These overclocking settings have been used extensively in all of our testing in order to understand the difference between two profiles. (Refer to the results section). Overclocking voltages with other software at this point is not currently accessible and is not recommended, considering that dual GPU cards usually don’t do well under higher voltages, and are highly prone to overheating.


To measure the temperature of the video card, we used MSI Afterburner and ran Metro 2033 for 10 minutes to find the Load temperatures for the video cards. The highest temperature was recorded. After playing for 10 minutes, Metro 2033 was turned off and we let the computer sit at the desktop for another 10 minutes before we measured the idle temperatures.

Video Cards – Temperatures – Ambient 23C Idle Load (Fan Speed)
ASUS GeForce GTX 580 38C 73C (66%)
NVIDIA GeForce GTX 590 (GPU 1 / GPU 2) 40C /42C 85C / 85C
GIGABYTE Radeon HD 6990 830 Mhz(GPU 1 / GPU 2) (50% fan speed) 39C /44C 74C / 72C
GIGABYTE Radeon HD 6990 880 Mhz(GPU 1 / GPU 2) (50% fan speed) 41C/47C 79C/76C

In terms of temperature, the GIGABYTE Radeon HD 6990 seems to perform rather well, considering that it is a dual GPU card. However, the idle temperatures and load temperatures are subject to change depending upon a multitude of variables, including case ventilation and fan speed. The GIGABYTE HD 6990 is equipped with an extremely powerful fan that is able to keep the system in the low 60C area under 100% fan load. However, the price to pay is the noise level. However, if the user wishes to sacrifice some of the cooling for quiet fan performance, fan speeds at 33% are recommended, and will allow for the card to run smooth for at least a few hours under load.



To get our power consumption numbers, we plugged in our Kill A Watt power measurement device and took the Idle reading at the desktop during our temperature readings. We left it at the desktop for about 15 minutes and took the idle reading. Then we ran Metro 2033 for a few minutes minutes and recorded the highest power consumption.

Video Cards – Power Consumption Idle Load
NVIDIA GeForce GTX 590


GIGABYTE Radeon HD 6990 830 Mhz 349W 563W
GIGABYTE Radeon HD 6990 880 Mhz



Surprisingly, the power consumption of the GIGABYTE HD 6990 actually seems to be slightly lower than that of the Nvidia GTX 590. However, the TDP of 450W for the Extreme BIOS setting is not a myth and will be used if the card is used in Eyefinity mode. Just like with the temperature, the power consumption when using multiple monitors will skyrocket and turn any room without proper air conditioning into sauna. In terms of power consumption efficiency on a single monitor, the GIGABYTE Radeon HD 6990 is better.


The GIGABYTE HD 6990 has demonstrated a rather impressive level of performance throughout the rigorous testing, while retaining its cool. Surprisingly, after 2 hours of benching on overclocked settings at 50% fan speed, the card did not break the 78 C temperature mark, suggesting that the cooling design implemented in this product is definitely worth it. On a single screen, the GIGABYTE HD 6990 is able to max out any game with ease and deliver outstanding gaming performance. Fully exploring the panoramic gameplay provided by the Eyefinity feature, the GIGABYTE HD 6990 is an excellent choice. This luxury high-end performance card is powerful enough to support any graphically intense application and was only challenged the 3DMark 11 Benchmark under Extreme settings.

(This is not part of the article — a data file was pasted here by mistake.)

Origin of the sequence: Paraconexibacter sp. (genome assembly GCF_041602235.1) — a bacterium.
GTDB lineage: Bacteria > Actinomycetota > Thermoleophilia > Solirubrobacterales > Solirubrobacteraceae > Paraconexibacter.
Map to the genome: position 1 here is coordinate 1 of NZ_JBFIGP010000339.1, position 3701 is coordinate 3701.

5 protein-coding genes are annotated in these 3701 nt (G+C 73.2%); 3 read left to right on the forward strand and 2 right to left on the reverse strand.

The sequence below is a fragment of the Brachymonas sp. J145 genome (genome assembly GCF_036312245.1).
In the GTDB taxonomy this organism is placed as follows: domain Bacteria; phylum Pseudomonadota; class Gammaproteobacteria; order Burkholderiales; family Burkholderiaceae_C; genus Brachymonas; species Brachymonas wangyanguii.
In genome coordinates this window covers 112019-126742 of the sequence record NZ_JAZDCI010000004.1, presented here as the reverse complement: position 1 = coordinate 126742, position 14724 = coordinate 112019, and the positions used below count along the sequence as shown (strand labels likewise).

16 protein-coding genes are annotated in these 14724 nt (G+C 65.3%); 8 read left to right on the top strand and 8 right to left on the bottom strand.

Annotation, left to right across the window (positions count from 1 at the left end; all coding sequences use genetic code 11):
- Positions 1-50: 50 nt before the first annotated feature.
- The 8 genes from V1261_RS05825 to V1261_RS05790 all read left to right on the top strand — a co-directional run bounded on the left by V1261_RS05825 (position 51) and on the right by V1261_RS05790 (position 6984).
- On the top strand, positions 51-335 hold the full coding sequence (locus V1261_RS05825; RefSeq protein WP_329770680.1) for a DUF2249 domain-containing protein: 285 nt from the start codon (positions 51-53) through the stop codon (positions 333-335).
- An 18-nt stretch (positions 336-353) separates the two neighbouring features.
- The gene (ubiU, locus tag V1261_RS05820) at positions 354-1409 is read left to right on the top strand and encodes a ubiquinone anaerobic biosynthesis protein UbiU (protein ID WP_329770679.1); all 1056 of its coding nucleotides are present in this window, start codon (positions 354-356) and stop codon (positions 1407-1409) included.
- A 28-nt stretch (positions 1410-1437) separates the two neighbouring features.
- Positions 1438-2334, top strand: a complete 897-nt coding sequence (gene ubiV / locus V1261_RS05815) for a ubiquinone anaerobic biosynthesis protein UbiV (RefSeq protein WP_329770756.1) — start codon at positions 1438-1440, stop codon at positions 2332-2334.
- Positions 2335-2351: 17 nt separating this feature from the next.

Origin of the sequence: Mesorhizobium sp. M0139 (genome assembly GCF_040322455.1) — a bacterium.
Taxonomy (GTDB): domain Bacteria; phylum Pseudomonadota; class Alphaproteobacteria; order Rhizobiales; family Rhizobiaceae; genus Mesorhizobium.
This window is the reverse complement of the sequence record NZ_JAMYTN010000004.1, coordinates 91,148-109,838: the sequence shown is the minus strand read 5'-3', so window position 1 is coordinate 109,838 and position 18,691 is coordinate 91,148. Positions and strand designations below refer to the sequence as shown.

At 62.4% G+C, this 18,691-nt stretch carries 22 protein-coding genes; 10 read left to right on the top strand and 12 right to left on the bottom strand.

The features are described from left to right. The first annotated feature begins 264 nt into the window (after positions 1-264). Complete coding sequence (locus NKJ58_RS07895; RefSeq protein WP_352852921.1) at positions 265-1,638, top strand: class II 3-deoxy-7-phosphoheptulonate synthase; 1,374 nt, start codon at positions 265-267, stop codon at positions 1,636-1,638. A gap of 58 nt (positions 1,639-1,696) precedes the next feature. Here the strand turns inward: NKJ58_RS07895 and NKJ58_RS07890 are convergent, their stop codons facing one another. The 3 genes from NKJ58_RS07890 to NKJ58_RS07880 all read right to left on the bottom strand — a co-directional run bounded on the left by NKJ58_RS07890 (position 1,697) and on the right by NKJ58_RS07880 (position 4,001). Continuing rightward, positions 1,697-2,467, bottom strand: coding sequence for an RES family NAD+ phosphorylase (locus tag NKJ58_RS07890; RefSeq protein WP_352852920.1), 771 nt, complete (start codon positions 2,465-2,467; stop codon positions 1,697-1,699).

The value of the card follows its performance. While coming at the rather high cost of $739.99 this card is able to deliver the performance equivalent to that of 2x GTX 570 that could be purchased at the same price, and lands itself fairly close to the performance of 2×6970 in CrossFire or 2xGTX580 in SLI. While it is not the most compact card and in fact is approximately an inch longer than NVIDIA GTX 590, it only takes up one PCI-E slot, freeing up room for other PCI-E devices.

While not necessarily jam-packed on features, the GIGABYTE HD 6990 does have a nice and simple dual BIOS. The provided software for the GIGABYTE HD 6990 is fairly easy to get used to, allows for very easy and convenient control of desktop configurations. The card is well equipped to accommodate the dual GPU and uses only one PCI-E slot.

Overall, this is an excellent choice for those that require an extremely powerful card to run highly demanding applications. In terms of its performance compared to the GTX 590, it is difficult to say as to which card is superior. Throughout the testing the lead for performance was not apparent for either candidates. Therefore, the best choice for consumer is solely left up to the preference. The GIGABYTE HD 6990 does have an extraordinarily loud cooling system compared to the Nvidia GTX 590. In terms of power consumption, both cards are demanding, so the final choice is up to the end-user.

Performance 10
Value 7
Quality 9
Features 8
Innovation 8.5
We are using a new addition to our scoring system to provide additional feedback beyond a flat score. Please note that the final score isn’t an aggregate average of the new rating system.


Pros Cons

Oustanding performance

Excellent Dual BIOS feature for simple overclocking

Efficient cooling performance

5 Monitor Eyefinity support

Dual GPU placement in one PCI-E slot

Excellent optimization in both DX10 and DX11

Noticeable noise levels at high fan speeds

High level of power consumption

Very expensive


Summary: The GIGABYTE HD 6990 is a worthy card for any top of the line gaming system. Despite its extremely high price, it delivers great performance across the board, has efficient cooling, and can support multiple monitor setups. For its performance and quality, it earns the Bjorn3D Golden Bear Award.